- While her father worked in King Louis XIV’s luxurious court, Julie d’Aubigny grew up in less-glamorous quarters, namely, the Great Stables.
- Julie excelled at fencing from a very early age and her father chose to educate his only child alongside the young boys. It was while training alongside the court pages that her love for dressing up as a boy first began.
- In 1687, the Count d’Armagnac took her for his mistress when she was barely fourteen years old.
- He then had her married to Sieur de Maupin of Saint-Germain-en-Laye, and she became Madame de Maupin (or simply “La Maupin” per French custom).
- Soon after the wedding, her husband received an administrative position in the south of France, but the Count kept her in Paris.
- She soon ran away to Marseille with her fencing instructor, Séranne.
- While travelling and performing in these impromptu shows, La Maupin dressed in male clothing but did not conceal her sex. She was already so skilled with the sword at this point in her life that audiences sometimes would not believe that she was actually a woman.
- When one drunken onlooker proclaimed loudly that she was actually a man, she tore off her shirt, providing him ample evidence to the contrary.
- On arrival in Marseille, she joined the opera company run by Pierre Gaultier, singing under her maiden name.
- Eventually, she grew bored of Sérannes and became involved with a young woman a local merchant’s daughter.
- The merchant, desperate to separate the two, sent his daughter to a convent
- La Maupin followed, entering the convent as a postulant.
- In order to run away with her new love, she stole the body of a recently dead nun, placed it in the bed of her lover, and set the room on fire to cover their escape.
- Their affair lasted for three months before the young woman returned to her family. La Maupin was charged in absentia—as a male—with kidnapping, body snatching, arson, and failing to appear before the tribunal. The sentence was death by fire.
- La Maupin left for Paris and again earned her living by singing.
- In Villeperdue, still wearing men’s clothing, she was insulted by a young nobleman. They fought a duel and she drove her blade through his shoulder.
- The next day, she asked about his health and found out he was Louis-Joseph d’Albert Luynes, son of the Duke of Luynes. Later, one of his companions came to offer d’Albert’s apologies.
- She went to his room and subsequently they became lovers and, later, lifelong friends.
- After Count d’Albert recovered and had to return to his military unit, La Maupin continued to Rouen.
- There she met Gabriel-Vincent Thévenard, another singer, and began a new affair with him. Together they returned to Paris and on their first day there, while Julie was visiting her old lover d’Armagnac to convince him to arrange a pardon for her little indiscretion in Provence, Thévenard auditioned for the Opéra, and was hired immediately.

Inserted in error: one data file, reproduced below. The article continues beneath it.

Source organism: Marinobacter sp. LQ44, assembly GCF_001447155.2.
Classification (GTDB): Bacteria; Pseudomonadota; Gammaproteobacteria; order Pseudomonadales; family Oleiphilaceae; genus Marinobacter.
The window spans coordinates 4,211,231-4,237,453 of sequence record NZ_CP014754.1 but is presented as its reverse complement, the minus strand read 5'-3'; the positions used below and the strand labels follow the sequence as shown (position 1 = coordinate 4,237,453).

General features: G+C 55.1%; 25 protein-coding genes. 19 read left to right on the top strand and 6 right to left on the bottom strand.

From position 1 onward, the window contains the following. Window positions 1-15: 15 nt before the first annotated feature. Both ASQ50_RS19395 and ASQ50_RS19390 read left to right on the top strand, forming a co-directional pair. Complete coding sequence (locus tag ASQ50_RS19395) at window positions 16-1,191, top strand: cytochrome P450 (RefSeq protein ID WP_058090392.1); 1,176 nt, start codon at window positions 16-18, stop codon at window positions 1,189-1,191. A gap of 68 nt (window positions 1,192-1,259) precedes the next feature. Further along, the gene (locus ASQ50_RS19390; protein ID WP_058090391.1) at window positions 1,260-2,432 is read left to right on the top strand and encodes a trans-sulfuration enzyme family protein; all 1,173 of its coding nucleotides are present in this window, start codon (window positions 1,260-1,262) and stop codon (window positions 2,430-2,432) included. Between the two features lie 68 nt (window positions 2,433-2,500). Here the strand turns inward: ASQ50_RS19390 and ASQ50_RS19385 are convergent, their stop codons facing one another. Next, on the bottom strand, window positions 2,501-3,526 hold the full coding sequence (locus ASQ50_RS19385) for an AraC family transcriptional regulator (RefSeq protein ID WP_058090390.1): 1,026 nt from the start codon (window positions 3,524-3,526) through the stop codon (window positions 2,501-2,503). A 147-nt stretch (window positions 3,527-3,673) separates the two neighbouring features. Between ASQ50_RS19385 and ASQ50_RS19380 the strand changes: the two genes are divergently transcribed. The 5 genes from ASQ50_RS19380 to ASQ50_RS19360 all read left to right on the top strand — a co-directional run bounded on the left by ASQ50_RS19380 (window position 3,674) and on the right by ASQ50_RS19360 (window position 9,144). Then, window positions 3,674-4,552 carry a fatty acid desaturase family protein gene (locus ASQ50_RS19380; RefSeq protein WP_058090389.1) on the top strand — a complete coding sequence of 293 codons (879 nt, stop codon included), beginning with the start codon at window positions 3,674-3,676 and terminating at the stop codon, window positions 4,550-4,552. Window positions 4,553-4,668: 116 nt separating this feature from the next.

- His condition was that Julie also be allowed to audition and the Opéra reluctantly agreed, so by the age of 17 she found herself a member of one of the world’s greatest musical companies.
- She debuted as Pallas Athena in Cadmus et Hermione by Jean-Baptiste Lully the same year.
- She performed regularly with the Opéra, first singing as a soprano, and later in her more natural contralto range.
- The Marquis de Dangeau wrote in his journal of a performance by La Maupin given at Trianon of Destouches’ Omphale in 1701 that hers was “the most beautiful voice in the world”.
- Due to Mademoiselle de Maupin’s beautiful voice, her acting skill, and her androgynous attire, she became quite popular with the audience, although her relationship with her fellow actors and actresses was sometimes tempestuous.
- She famously beat the singer Louis Gaulard Dumesny after he pestered the women members of the troupe She responded by ambushing him, pushing a sword in his face, and demanding a duel. When he refused (on the grounds that he was a wimp), she beat him with a cane, stealing his snuffbox and watch. The next day, she caught him complaining that he had been assaulted by a gang of thieves. She called him a liar and a coward, threw his watch and snuffbox at him.
- She also fell in love with Fanchon Moreau, another singer who was the mistress of the Grand Dauphin, and tried to commit suicide when she was rejected.
- Her Paris career was interrupted around 1695 when she kissed a young woman at a society ball and was challenged to duels by three different noblemen. She beat them all but fell afoul of the king’s law that forbade duels in Paris. This entertained Louis XIV so much that he pardoned her from any punishment. and even though the king had pardoned her (musing that the law governed men, but didn’t say anything about women). She fled to Brussels to wait for calmer times.
- There, she was briefly the mistress of Maximilian II Emanuel, Elector of Bavaria. Their relationship did not last too long. Apparently the Elector was a bit nonplussed when she stabbed herself onstage with an actual dagger.
- From there she went to Madrid. She found herself working as a maid to a Countess Marino, whom she resented so much that one night before a grand ball she dressed the Countess’s hair with radishes so that everyone but the Countess could see them.
- She performed for the court at Versailles, appeared once again in most major Opéra productions, and introduced the Italian idea of the contralto voice to France.
- She and Thévenard remained best of friends until her retirement, although they also had some infamous spats, and one evening on stage she bit his ear so hard he bled.
- In 1703 she fell in love with Madame la Marquise de Florensac, the “most beautiful woman in France” so beautiful that she too had had to flee to Brussels for several years because the Dauphin was obsessed with her.
- The two women lived, according to one account, in perfect harmony for two years, until de Florensac died of a fever when Julie was 31.
- She retired from the opera in 1705 and took refuge in a convent, probably in Provence, where she is believed to have died in 1707 at the age of 33. She has no known grave.
- She was technically married throughout all of that. Don’t worry if you forgot about it, sounds like she did too.